Modern horror remakes have ranged from the surprisingly good (Dawn of the Dead) to the abysmal (Friday the 13'th). The remake...er, re-imagining, of A Nightmare on Elm Street falls somewhere in the middle. The biggest problem with the film is that there are so few innovations in the first half that you begin to wonder why it was green-lit in the first place.
We begin with Kris (Katie Cassidy) witnessing the suicide of her sleep-deprived, nightmare-plagued boyfriend. Soon her own dreams are plagued by the sweater-clad, beclawed human briquette known as Freddy Krueger (Jackie Earle Haley). Just like in the original film, Kris pulls a Janet Leigh in Psycho and our attentions are then diverted towards Nancy (Rooney Mara), an artistic, moody, withdrawn teenager who *Surprise!* is cursed by the same boogeyman. Bolstered by her similarly-haunted potential boyfriend Quentin (Kyle Gallner), the pair struggle to minimize the spiraling body count while attempting to unravel the dark secrets that link the victims together.
This version of Nightmare didn't exactly improve my low opinion of remakes. The plot is slavishly close to the original and many of the old nightmare tropes have been recycled. We get a slashing victim rolling around on the ceiling, a clawed glove breaking the surface of bathwater, a surprisingly-mobile body-bag occupant and the floor turning into goo underfoot. At least these sequences are strung together in a reasonably-competent manner and a respectable amount of tension is generated as a result.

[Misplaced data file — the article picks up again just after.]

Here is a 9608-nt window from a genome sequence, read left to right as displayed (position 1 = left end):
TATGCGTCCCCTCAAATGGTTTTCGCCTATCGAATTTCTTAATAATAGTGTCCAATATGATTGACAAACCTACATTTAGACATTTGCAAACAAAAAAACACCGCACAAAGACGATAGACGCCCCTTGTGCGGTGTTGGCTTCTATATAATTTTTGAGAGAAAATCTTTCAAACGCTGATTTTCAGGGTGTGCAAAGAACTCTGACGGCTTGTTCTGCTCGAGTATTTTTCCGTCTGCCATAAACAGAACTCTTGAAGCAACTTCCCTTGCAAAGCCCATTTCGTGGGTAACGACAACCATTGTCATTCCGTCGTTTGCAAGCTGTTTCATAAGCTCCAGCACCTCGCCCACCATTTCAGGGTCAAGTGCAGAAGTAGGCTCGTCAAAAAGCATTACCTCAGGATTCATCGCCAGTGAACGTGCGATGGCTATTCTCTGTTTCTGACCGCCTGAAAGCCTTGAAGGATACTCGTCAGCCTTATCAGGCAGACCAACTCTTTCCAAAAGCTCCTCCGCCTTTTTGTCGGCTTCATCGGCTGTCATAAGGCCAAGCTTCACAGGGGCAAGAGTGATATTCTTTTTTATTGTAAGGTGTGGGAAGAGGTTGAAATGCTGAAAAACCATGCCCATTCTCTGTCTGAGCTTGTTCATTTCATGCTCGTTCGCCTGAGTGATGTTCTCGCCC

But then, at the film's mid-way point, director Samuel Bayer and his screenwriters Wesley Strick and Eric Heisserer finally begin to make some bold moves by screwing around with our perceptions of Krueger. As a result, Jackie Earle Haley gets more to do here than Robert Englund ever did in the original. We get flashbacks of him with the characters as kids and we're kept guessing about Freddy's motivations right up to the very end.
Although Jackie Earle Haley's showing here certainly doesn't eclipse Englund's, he definitely has the chops to give the role a unique and uber-creepy twist. In fact, the remake's performances compare quite favourably to the original. Understated and appropriately sullen, Rooney Mara's take on Nancy is a lot more even, despite the fact that she lacks the memorable charisma of Heather Langenkamp. Instead of narrowly avoiding "close calls" with Krueger or awkwardly wrestling with him, the characters experience a lot more genuine peril at the climax of this version.
Although the surfeit of jump-scares gets a bit tired after awhile, Samuel Bayer stages many of the scenes for maximum visual impact. Lord knows I'm not the biggest fan of CGI, but given the current state of technology I'm really surprised that the film-makers didn't come up with some new, creatively-unrestrained nightmare imagery instead of just reproducing set pieces we've already seen before. This is probably a blessing in disguise since the obligatory scene of Freddy's face emerging from the wall looks a lot less creepy then the original practical lighting effect.
So, did we really need this version of A Nightmare On Elm Street? No, not really. But with its decent performances, harrowing personal confrontations and Jackie Earle Haley on hand to remind us why Freddy was scary in the first place, this version isn't completely without merit.